Documentaries have a very important role and we think they have the power to change the world. They promote greater understanding of the major events and issues of our time, and they can educate ourselves about important issues and change our perspective.
We frequently organize online discussions and screenings of documentaries/movies because we consider they are an in-depth and informative resource which are a perfect platform to create dialogue. Some of you attended our screenings of ‘L’homme qui répare les femmes – la colère d’Hippocrate’ (The Man Who Mends Women: The Wrath of Hippocrates), ‘The Good Lie’ and of course ‘The Heart of Nuba‘.
In 2016, when The City of Joy was released, we discussed the documentary portraying women who have been sexually brutalized in war-torn Congo at the time they begin to heal at City of Joy, a center that helps them regain a sense of self and empowerment, and a project of the Fondation Panzi (DRC) and V-Day.
Yesterday The Panzi Foundation just sent their Newsletter to announce the release of the documentary on Netflix last month, and it gives us the occasion to mention it again on the MagkaSama Project.
— The Panzi Foundation (@PanziUSA) October 2, 2018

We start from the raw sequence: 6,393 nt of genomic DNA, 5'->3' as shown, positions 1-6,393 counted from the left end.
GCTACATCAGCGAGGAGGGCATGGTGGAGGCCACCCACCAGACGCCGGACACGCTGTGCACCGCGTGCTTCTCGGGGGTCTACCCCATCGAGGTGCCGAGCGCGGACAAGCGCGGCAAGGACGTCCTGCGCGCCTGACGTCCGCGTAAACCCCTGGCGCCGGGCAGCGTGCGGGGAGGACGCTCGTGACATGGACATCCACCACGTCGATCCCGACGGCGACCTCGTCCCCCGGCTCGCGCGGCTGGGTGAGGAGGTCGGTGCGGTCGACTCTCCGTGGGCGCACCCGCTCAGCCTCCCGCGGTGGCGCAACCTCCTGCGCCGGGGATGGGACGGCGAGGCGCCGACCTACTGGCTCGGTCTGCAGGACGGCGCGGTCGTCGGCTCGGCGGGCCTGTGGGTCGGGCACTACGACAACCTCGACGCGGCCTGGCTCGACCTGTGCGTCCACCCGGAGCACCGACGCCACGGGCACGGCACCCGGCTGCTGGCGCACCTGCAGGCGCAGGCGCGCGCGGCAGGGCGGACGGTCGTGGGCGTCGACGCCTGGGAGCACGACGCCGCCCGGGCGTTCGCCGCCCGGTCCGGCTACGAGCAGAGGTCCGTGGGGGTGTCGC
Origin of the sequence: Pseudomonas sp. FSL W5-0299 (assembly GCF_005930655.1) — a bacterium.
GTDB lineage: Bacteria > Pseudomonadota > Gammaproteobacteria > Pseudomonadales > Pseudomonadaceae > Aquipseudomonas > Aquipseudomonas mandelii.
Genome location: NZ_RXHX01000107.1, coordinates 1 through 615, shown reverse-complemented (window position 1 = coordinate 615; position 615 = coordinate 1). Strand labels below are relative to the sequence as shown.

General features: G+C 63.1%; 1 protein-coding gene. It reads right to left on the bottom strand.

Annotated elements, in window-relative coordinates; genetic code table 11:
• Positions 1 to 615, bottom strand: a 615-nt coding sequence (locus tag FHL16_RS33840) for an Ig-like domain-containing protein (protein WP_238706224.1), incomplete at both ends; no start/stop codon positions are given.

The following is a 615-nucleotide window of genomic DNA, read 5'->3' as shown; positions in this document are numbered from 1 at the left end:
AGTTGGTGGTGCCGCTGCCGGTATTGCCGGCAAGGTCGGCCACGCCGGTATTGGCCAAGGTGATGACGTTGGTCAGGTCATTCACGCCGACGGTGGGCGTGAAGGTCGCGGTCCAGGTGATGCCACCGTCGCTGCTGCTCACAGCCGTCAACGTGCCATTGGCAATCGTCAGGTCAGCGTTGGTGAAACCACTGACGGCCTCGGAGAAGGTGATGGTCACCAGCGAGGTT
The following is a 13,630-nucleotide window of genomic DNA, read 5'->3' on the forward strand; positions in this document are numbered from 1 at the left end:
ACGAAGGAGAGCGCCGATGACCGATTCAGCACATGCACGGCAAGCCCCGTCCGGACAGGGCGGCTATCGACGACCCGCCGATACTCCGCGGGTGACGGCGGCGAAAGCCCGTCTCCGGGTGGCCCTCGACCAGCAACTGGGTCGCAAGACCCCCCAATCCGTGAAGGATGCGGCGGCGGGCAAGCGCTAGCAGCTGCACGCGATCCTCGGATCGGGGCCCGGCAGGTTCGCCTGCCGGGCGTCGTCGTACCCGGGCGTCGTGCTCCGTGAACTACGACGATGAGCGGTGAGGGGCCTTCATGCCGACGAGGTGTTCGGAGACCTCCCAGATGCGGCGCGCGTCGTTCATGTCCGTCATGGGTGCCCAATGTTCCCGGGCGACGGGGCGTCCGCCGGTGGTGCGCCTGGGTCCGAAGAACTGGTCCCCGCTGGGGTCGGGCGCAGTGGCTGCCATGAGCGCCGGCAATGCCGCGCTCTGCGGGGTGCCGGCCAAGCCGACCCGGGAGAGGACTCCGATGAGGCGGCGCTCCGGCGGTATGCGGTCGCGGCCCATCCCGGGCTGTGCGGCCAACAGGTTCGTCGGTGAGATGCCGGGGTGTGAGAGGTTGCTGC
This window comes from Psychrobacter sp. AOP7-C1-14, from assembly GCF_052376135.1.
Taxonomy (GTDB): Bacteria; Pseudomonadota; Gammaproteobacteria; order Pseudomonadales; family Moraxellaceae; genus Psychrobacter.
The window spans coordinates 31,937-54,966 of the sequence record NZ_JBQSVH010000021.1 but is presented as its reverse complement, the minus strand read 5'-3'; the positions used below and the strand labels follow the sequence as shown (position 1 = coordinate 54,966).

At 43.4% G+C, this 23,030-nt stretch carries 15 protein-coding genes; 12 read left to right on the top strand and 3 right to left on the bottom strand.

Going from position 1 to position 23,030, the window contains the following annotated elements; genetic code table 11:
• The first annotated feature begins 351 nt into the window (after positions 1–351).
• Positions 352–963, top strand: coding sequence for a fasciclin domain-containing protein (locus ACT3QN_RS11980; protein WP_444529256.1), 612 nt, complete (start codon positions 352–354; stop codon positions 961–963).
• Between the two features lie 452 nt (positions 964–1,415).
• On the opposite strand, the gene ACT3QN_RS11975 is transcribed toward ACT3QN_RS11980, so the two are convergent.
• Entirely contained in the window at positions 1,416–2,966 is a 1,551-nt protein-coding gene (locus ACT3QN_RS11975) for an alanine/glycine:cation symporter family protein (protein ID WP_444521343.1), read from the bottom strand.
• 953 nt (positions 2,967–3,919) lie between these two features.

The official website of The City of Joy explains how it started:
When Eve Ensler first travelled to Eastern DRC in 2007 on invitation from Dr. Denis Mukwege of Panzi Hospital to meet with and learn from women survivors of violence, she was most interested in knowing what solutions they felt would work in the face of such horrible violence. It was these women who birthed the idea of the City of Joy, saying what they most wanted was a place to live in community so that they could heal – in essence, they wanted a place to turn their pain to power. And so the City of Joy was born. Under the leadership of Christine Schuler Deschryver, construction for the City of Joy began in August 2009, down the road from Panzi Hospital.
City of Joy opened its doors in 2011 in Eastern Congo with the goal of building a peaceful and transformational community for women survivors of violence. Serving 90 survivors of gender violence aged 18 to 30 at a time, City of Joy has graduated over 1100 women leaders since it opened in 2011.
The City of Joy is a transformational leadership community for women survivors of violence, located in Bukavu, Eastern Democratic Republic of Congo (DRC). Conceived, owned, and run by local Congolese, the City of Joy has flourished since it first opened its doors in June 2011, healing women from their past trauma through therapy and life skills programming while providing them with the essential ingredients needed to move forward in life – love and community.
You can support their incredible work and donate to The City of Joy on this page.
If you didn’t see the documentary when it was released, don’t miss it now it’s available on Netflix. Note for our French readers: le documentaire est aussi disponible en français ! Watch the trailer below: